Seoul is a city that needs no introduction. The capital city of Korea is also the largest and most populous city in the Korean peninsula. Being the capital city, Seoul naturally has a wealth of its own local dishes. What’s surprising, however, is how many of these dishes are either fairly modern inventions, or have very unique origins.

A little history is needed to appreciate some of the dishes we’ll talk about here. After the Korean War ended in 1953, Seoul was heavily occupied by American military forces (it still is to this day, in fact), and those soldiers had a considerable impact on the local cuisine. On top of this, Seoul’s proximity to the new and dramatic border between North and South Korea means that it is a refuge for many escapees from North Korea.

What is considered by many to be Korea’s most famous dish – bulgogi – actually originated in North Korea (or, rather, the northern parts of Korea from back when it was still one complete nation). Refugees from North Korea helped to popularise the dish and, today, it is a celebrated and dish in South Korea.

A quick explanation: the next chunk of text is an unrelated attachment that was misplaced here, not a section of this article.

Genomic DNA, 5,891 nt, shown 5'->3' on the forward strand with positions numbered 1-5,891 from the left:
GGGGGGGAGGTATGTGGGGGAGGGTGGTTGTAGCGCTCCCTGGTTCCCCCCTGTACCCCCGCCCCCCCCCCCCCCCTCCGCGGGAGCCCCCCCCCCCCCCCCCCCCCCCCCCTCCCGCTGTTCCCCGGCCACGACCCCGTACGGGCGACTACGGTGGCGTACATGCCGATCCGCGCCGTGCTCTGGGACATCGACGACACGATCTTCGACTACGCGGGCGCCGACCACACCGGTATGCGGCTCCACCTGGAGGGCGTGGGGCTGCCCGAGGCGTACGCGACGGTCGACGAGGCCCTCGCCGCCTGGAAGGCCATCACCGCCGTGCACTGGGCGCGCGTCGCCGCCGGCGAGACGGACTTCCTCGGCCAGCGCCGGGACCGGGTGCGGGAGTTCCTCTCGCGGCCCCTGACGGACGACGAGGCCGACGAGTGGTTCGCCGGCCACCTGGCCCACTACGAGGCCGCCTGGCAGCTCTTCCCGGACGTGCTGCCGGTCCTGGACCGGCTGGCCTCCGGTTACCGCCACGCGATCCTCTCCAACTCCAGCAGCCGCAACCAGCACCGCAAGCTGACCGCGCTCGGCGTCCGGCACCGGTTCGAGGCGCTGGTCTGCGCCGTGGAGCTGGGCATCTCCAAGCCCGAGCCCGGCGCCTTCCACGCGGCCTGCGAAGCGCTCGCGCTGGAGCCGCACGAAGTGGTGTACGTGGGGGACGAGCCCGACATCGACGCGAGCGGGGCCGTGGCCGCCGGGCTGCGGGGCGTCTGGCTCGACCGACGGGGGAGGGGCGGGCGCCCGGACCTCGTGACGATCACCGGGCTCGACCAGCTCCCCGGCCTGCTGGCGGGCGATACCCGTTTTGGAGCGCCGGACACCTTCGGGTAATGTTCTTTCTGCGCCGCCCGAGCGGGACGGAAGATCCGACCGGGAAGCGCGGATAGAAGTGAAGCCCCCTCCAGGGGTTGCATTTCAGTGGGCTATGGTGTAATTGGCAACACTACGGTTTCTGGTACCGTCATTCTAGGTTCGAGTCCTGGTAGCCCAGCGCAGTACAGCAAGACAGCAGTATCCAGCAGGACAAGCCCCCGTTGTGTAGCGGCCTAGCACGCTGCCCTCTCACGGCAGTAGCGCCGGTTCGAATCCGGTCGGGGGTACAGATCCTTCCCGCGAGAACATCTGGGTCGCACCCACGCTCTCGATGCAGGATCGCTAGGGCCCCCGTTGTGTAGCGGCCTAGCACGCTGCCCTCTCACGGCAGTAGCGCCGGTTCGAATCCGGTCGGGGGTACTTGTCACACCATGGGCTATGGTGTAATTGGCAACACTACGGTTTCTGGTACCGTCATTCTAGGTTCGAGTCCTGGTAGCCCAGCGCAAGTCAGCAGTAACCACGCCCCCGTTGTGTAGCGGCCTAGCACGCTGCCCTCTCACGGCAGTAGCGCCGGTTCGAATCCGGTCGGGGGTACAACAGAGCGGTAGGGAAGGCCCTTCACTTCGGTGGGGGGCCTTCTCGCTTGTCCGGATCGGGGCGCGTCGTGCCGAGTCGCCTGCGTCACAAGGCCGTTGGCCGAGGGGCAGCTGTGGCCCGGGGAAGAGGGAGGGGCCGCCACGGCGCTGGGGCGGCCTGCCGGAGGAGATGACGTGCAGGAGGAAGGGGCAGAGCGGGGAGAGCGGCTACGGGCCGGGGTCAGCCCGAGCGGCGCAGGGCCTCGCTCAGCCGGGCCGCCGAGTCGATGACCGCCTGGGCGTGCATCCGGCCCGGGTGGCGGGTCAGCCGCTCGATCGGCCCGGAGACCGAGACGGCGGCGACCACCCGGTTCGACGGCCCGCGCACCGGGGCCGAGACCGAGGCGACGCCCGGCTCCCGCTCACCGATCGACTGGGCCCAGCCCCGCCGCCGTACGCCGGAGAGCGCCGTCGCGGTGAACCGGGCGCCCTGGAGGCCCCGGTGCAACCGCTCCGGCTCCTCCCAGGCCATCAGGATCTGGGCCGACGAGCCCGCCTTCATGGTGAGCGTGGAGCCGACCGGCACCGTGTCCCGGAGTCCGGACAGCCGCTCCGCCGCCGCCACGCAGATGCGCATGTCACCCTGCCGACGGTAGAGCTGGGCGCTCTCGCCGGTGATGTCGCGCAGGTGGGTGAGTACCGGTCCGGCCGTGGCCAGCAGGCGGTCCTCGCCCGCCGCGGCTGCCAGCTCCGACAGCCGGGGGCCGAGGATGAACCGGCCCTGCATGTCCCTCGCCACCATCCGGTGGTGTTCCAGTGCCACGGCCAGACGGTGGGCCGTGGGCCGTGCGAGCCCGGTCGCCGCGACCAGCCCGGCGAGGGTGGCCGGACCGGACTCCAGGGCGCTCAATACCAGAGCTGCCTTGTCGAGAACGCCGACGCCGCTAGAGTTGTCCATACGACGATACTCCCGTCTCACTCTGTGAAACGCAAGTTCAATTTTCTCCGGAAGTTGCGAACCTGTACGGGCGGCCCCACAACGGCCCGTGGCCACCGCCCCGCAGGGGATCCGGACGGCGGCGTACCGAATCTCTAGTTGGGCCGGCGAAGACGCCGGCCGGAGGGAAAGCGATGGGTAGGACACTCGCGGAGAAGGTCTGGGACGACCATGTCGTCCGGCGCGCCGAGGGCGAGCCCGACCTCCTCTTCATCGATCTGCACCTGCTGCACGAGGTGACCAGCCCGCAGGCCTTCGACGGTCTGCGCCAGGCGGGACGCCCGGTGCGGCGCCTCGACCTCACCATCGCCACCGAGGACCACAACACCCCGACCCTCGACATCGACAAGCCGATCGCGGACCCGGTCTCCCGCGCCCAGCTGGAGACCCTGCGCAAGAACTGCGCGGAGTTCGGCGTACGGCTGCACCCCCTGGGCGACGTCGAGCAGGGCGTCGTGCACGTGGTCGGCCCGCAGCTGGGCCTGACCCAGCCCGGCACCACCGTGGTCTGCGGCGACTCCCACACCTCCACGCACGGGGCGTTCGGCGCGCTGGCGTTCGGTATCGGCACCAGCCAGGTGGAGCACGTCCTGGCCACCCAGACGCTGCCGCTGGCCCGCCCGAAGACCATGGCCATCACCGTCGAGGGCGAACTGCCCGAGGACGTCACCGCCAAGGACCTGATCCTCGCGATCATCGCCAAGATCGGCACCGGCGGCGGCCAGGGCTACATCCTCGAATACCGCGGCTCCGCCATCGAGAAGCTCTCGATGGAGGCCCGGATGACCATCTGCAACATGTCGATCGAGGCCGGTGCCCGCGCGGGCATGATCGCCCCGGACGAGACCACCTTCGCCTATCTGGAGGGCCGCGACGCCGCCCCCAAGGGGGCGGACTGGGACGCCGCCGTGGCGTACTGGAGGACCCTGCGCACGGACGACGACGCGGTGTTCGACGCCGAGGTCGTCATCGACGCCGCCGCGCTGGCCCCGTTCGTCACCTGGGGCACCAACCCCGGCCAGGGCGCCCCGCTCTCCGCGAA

Bulgogi is a dish of barbecued strips of beef or pork (the name literally translates to “cooked meat”) similar to Japanese yakiniku. Various cuts of beef can be used, and it is often served with leafy vegetables that can be used to handle the meat. Rice can also be served as a side, and bulgogi is best enjoyed with a few cold beers.

As for how the American military, and western cuisine in general, has influenced Seoul’s local cuisine, look no further than dakgangjeong. This is a dish of sweet, crispy fried chicken. The young people of Seoul wholeheartedly adore fried chicken, and it’s in Seoul that you’ll find the biggest variety of fried chicken in the whole world.

It’s hard to overstate just how delicious, and how popular, dakgangjeong is in Seoul. There are countless dakgangjeong restaurants in Seoul alone, and all of them offer a huge variety of dakgangjeong dishes. You have fried chicken on or off the bone, and the sauces/toppings range from cheese to sweet or spicy sauces, soy, garlic, and more. Seoul is the true home of fried chicken.

Finally, Seoul is also where you can find the origins of bbudae jigae (army stew). The stew perfectly combines Korea’s most popular food – kimchi – with American pork staples like spam and sausages. Bbudae jigae was created after the Korean War by mixing surplus army rations with locally sourced foods. To this day, spam is considered a kind of strange delicacy in Korea and is given by bosses to workers as a thank-you gift.

Read More: Enjoy the street food of Myeongdong in Seoul

Sokcho: Fresh Seafood